The Mountain View-based Intuit provides business and financial solutions for small businesses, consumers and accounting professionals. Founded in 1983, the company sells its products and services via various sales and distribution channels. Most consumers are aware of Quicken’s line of desktop software products that reconcile bank accounts, pay bills and track investments. TurboTax, Intuit’s flagship product, is a familiar interface for users during tax season.

The company released its fiscal fourth-quarter results last week, and the numbers failed to impress analysts. On an adjusted basis, the company broke even on a per-share basis. Revenue grew 12 percent to $634 million.

Intuit’s upgrade and downgrade history has varied, with most analysts deeming the stock a hold. The mean target price is $68.53, with a high of $80.

Looking ahead

Projections from research firm International Data Corp. last week may herald trouble for three Town Crier “50” companies.

The future for personal-computer makers and component suppliers grows bleaker – IDC cut its unit-shipment forecasts for the computer tech sector.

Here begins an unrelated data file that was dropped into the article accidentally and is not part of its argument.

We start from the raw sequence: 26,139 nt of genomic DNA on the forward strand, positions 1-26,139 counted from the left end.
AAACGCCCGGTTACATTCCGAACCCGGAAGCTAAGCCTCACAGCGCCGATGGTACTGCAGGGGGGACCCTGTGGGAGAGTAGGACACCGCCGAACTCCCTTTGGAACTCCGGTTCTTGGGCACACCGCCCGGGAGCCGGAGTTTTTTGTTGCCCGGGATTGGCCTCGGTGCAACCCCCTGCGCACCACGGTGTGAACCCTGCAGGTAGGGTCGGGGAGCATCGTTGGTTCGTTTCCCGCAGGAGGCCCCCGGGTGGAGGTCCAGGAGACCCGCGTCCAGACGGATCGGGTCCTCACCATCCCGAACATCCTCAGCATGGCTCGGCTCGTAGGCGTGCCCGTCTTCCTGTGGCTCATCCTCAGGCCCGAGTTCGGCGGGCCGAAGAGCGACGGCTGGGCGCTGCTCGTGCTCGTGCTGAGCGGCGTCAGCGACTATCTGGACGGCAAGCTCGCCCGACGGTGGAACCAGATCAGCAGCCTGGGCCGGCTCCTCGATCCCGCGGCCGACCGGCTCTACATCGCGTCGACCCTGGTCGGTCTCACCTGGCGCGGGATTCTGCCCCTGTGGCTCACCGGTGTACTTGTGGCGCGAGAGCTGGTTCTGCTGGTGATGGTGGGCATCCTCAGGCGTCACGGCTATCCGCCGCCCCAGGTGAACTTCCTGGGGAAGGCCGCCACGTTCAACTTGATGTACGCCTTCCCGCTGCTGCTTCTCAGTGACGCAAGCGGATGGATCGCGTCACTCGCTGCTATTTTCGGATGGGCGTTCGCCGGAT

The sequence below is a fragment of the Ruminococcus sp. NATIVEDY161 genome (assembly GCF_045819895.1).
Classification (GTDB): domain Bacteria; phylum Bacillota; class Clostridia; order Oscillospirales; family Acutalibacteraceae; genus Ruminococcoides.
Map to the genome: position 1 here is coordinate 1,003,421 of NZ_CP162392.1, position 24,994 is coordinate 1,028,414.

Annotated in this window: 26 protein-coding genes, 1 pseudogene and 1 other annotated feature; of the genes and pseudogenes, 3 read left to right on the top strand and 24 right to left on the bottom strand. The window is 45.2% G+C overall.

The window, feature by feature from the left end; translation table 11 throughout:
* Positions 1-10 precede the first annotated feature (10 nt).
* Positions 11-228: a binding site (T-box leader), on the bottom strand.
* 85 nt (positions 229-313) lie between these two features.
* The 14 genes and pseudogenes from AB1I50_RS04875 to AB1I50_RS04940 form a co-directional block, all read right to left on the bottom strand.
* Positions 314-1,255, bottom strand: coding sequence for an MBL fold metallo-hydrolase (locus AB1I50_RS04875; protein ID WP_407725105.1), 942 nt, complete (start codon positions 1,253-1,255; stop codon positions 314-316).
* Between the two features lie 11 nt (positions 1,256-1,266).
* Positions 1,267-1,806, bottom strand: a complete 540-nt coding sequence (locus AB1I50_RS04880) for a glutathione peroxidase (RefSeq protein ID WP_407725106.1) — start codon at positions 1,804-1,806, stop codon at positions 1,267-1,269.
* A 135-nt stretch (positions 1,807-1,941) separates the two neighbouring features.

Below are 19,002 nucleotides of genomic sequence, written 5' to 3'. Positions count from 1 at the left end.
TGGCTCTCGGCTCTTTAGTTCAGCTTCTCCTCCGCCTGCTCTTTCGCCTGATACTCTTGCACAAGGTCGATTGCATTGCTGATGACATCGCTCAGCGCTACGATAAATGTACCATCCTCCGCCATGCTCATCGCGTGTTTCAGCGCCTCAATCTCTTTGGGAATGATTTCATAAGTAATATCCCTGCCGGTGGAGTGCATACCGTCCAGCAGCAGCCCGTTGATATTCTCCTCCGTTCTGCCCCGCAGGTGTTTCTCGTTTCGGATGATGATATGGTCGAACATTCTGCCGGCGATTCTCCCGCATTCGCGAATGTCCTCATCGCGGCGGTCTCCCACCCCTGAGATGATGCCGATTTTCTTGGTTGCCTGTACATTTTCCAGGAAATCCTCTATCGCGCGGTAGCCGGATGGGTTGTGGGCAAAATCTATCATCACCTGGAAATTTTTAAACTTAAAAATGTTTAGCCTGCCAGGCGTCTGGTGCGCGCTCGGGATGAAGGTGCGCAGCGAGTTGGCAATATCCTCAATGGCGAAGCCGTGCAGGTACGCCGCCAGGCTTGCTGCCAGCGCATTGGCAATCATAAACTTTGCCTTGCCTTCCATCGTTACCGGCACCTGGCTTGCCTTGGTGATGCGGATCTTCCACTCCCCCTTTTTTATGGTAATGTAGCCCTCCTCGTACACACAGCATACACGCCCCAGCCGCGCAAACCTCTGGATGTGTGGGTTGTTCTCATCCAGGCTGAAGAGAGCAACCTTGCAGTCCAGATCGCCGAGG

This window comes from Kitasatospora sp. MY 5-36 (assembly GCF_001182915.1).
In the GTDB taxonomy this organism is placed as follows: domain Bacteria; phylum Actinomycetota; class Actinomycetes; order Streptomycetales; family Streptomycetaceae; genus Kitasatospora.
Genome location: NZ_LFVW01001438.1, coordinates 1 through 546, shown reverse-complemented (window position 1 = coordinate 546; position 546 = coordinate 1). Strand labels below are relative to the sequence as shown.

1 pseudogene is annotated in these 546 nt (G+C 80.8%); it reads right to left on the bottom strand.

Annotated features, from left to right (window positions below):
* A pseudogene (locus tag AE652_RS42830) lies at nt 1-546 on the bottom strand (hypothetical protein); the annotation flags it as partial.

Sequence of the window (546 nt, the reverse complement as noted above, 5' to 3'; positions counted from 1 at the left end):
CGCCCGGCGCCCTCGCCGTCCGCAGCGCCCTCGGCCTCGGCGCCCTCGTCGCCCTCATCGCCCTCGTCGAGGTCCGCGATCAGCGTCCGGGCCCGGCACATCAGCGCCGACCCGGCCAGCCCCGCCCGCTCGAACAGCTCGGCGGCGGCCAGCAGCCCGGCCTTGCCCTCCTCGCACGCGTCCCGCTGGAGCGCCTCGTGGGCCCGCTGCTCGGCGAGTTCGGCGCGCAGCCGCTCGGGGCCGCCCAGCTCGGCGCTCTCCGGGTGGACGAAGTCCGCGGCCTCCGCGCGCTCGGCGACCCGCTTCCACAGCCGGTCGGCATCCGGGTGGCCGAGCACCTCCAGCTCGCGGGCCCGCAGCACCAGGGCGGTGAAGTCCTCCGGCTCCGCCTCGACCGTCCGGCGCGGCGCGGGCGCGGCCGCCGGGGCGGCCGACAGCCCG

IDC predicted that worldwide PC shipments would fall by 9.7 percent in 2013 and 2 percent in 2014. After 2015, the company forecasts single-digit growth.

The PC market is experiencing its longest market contraction on record, largely because customers are purchasing tablets and smartphones rather than replacing their PCs. IDC projects that 315 million PCs will be shipped this year, compared with 349 million in 2012.

The forecast is bad news for Hewlett-Packard Co. (HPQ; $22.35). In the second quarter, China-based Lenovo rose to the No. 1 PC vendor ranking, pushing HP to No. 2.

Intel Corp. (INTC; $22.02) continues to focus aggressively on mobile products to offset pressure from declining computer and chip sales.

Microsoft Corp. (MSFT; $33.40) is in talks to buy stakes in other companies to compensate for problems after the release of Windows 8.